Amy Roberts: Long jumping to conclusions |

Amy Roberts: Long jumping to conclusions

If jumping to conclusions counted as exercise, most of us would have the physique of an Olympian right now.

Last week it was widely reported that a rock was thrown through a window of the home of the Park City School District superintendent. To tweak a famous saying, “Assumptions got halfway around the state before the truth had a chance to get its pants on.”

It turned out there was no vandalism. There wasn’t even a rock.

A stress fracture caused the window to break. There’s a lot to process and digest with this situation — all of it rather unfortunate. But from my view, I think the most unfortunate is general response. Somehow, the best possible outcome has widened the divide when we should be pausing with collective appreciation to say, “I’m relieved the woman in charge of our education system wasn’t actually targeted.”

Situations might be black and white, but the people experiencing them see in gray.”

It’s often said, “There are three sides to every story. Your side, my side, and the truth.” The third side is offered as an alternative because each person involved in the story has a history of unique experiences that has created their unique perspective, which shapes their memory of events. It doesn’t mean both sides or wrong or anyone is lying, it simply means their truths aren’t aligned. That’s pretty much the sole reason we have judges. Situations might be black and white, but the people experiencing them see in gray.

Which is why I think this misunderstanding is actually kind of understandable.

Two months ago, the principal at Trailside Elementary announced a new professional development program called Welcoming Schools, which is designed to help educators prevent bias-based bullying. Within a few weeks of this announcement, an anonymous group of parents formed a Stop Welcoming Schools coalition and retained legal counsel, including the services of the Pacific Justice Institute, which is designated as an anti-LGBTQ hate group by the Southern Poverty Law Center.

Needless to say, this all got a bit contentious and it’s difficult to de-escalate things when one side is hiding their identity and there are lawyers are involved.

On the heels of the controversy about the professional development program, information made the rounds on social media and by way of a Channel 2 news truck that the superintendent’s home, which was purchased by the school district about a year ago, needed about $200,000 in repairs and a portion of this money would be spent on a heated driveway.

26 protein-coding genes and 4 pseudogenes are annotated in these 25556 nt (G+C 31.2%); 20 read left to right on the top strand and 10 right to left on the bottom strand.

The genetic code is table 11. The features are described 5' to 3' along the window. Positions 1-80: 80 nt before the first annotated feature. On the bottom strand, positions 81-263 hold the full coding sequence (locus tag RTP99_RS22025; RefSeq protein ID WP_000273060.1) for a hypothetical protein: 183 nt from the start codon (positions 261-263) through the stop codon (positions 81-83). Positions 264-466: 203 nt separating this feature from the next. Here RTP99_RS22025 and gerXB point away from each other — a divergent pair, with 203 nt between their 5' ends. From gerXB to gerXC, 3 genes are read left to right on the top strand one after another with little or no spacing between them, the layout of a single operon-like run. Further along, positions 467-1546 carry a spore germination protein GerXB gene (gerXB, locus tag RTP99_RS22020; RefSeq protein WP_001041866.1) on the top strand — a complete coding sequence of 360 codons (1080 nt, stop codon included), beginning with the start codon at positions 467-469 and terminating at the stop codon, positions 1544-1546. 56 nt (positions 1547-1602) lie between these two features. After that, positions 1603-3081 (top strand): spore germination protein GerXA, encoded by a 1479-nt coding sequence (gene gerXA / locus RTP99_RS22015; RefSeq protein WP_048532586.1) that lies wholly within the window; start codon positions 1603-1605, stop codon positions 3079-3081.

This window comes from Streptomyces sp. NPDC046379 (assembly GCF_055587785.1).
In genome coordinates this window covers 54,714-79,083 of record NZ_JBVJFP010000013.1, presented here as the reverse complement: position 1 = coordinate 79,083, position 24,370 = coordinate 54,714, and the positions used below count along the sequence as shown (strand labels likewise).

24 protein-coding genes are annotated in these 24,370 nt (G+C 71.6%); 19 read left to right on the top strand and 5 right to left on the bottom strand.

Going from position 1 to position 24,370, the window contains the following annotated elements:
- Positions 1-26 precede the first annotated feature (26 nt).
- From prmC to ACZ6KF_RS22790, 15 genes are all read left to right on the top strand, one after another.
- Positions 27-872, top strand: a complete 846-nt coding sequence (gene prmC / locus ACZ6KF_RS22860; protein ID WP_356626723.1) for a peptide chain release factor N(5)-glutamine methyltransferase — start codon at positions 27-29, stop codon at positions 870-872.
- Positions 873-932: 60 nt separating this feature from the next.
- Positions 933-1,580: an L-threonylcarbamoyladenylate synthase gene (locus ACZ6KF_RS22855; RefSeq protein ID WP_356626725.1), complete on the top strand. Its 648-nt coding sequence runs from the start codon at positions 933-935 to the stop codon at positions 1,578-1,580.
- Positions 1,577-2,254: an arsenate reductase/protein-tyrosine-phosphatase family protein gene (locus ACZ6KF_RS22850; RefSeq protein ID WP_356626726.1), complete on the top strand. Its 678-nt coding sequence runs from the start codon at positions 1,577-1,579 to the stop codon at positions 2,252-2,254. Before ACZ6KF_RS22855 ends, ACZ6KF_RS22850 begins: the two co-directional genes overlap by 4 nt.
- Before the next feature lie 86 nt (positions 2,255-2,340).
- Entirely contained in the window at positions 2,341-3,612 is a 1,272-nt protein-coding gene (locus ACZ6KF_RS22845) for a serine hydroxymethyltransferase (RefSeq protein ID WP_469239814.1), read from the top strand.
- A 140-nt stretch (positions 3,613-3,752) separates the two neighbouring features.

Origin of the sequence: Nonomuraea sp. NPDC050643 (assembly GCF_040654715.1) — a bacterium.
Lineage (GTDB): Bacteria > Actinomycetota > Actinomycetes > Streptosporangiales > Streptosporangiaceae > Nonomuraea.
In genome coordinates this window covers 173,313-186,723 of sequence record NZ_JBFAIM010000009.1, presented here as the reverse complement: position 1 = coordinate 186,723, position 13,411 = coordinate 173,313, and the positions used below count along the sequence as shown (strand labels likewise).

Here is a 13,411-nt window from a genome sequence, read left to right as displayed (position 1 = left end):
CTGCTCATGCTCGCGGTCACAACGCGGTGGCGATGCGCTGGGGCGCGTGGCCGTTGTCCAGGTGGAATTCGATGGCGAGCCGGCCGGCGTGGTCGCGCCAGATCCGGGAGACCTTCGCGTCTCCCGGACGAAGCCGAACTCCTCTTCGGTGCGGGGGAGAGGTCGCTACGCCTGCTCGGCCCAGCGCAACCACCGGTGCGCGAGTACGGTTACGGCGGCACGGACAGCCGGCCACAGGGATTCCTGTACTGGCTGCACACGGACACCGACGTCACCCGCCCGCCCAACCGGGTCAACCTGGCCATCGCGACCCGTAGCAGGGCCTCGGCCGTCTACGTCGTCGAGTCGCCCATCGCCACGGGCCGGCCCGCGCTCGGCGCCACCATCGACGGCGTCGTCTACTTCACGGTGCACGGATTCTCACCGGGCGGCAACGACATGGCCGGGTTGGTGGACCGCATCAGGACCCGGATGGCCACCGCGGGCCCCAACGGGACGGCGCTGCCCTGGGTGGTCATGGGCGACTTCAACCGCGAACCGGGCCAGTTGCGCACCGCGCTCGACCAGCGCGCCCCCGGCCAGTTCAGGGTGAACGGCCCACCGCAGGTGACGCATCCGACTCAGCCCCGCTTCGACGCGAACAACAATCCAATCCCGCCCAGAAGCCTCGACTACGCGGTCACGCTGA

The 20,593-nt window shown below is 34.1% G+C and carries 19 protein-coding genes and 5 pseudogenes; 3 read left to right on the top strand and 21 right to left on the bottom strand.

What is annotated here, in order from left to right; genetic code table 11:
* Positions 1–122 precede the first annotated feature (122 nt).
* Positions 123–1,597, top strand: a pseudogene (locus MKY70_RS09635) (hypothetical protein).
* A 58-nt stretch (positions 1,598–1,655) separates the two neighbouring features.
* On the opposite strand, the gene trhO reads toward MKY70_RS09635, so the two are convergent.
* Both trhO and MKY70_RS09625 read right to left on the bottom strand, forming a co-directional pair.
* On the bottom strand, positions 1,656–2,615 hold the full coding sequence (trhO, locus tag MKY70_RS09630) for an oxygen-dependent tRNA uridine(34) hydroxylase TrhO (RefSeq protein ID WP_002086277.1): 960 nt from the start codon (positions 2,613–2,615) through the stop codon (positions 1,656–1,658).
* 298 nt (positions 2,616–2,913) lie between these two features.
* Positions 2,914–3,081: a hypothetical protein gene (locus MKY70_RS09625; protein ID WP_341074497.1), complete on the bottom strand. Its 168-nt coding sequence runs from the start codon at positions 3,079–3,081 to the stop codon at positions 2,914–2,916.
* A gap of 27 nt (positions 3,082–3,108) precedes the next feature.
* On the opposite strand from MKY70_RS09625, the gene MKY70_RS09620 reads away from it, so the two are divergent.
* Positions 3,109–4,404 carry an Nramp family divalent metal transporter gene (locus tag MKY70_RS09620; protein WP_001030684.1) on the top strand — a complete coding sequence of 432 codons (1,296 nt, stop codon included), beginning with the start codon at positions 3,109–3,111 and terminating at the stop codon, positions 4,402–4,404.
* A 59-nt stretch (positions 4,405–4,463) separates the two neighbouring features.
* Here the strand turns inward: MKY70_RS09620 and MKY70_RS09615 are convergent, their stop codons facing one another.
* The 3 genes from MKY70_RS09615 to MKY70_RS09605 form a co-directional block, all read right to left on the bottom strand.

The way some reacted, you would have thought an entire season of RuPaul’s Drag Race was going to be filmed in the driveway with the kids at Trailside Elementary as judges.

Neighbors posted their complaints to social media, which wasn’t the problem. What is social media for if not venting? But some took it took it another step and included the superintendent’s address. Which might not be wrong, but it doesn’t really feel right, either. Then came comments inviting people to stop by and inspect their tax dollars at work, with some chiming in it was their right to do just that. Another offered to make sure the heated driveway wouldn’t work, and a few other thinly veiled references to vandalism followed. A Salt Lake news station reporting live from the scene didn’t exactly calm tensions. And then, a window in the house broke.

It’s easy to sit back and Monday morning quarterback this. After all, logic would question how a rock can be thrown through a window when there’s no rock to be found. But logic isn’t the default mode when our emotions are calling the plays. We all make imaginative leaps based on how we feel in any given moment. Evidence and emotion aren’t on the same team. When we are frightened or feel threatened, we come to different conclusions than we do when we feel welcomed and safe.

I wonder how many people who take issue with the superintendent’s housing also feel it’s their right to inspect the White House or the Governor’s Mansion in Salt Lake? I would argue the residents of both those homes do a whole lot less for public education than the local superintendent of schools does.

It’s also important to remember, the decision to purchase the home was made by the school board — who we collectively elected. And this purchase was funded by a capital surplus — there wasn’t a tax increase. In fact, you might argue the school board invested wisely and saved money and was then able to purchase an appreciating asset.

But above all, remember they did this because this town demands the very best. And if you have different ideas on how to attract the very best, I expect to see your name on the ballot next November.

Amy Roberts is a freelance writer, longtime Park City resident and the proud owner of two rescued Dalmatians, Stanley and Willis. Follow her on Twitter @amycroberts.


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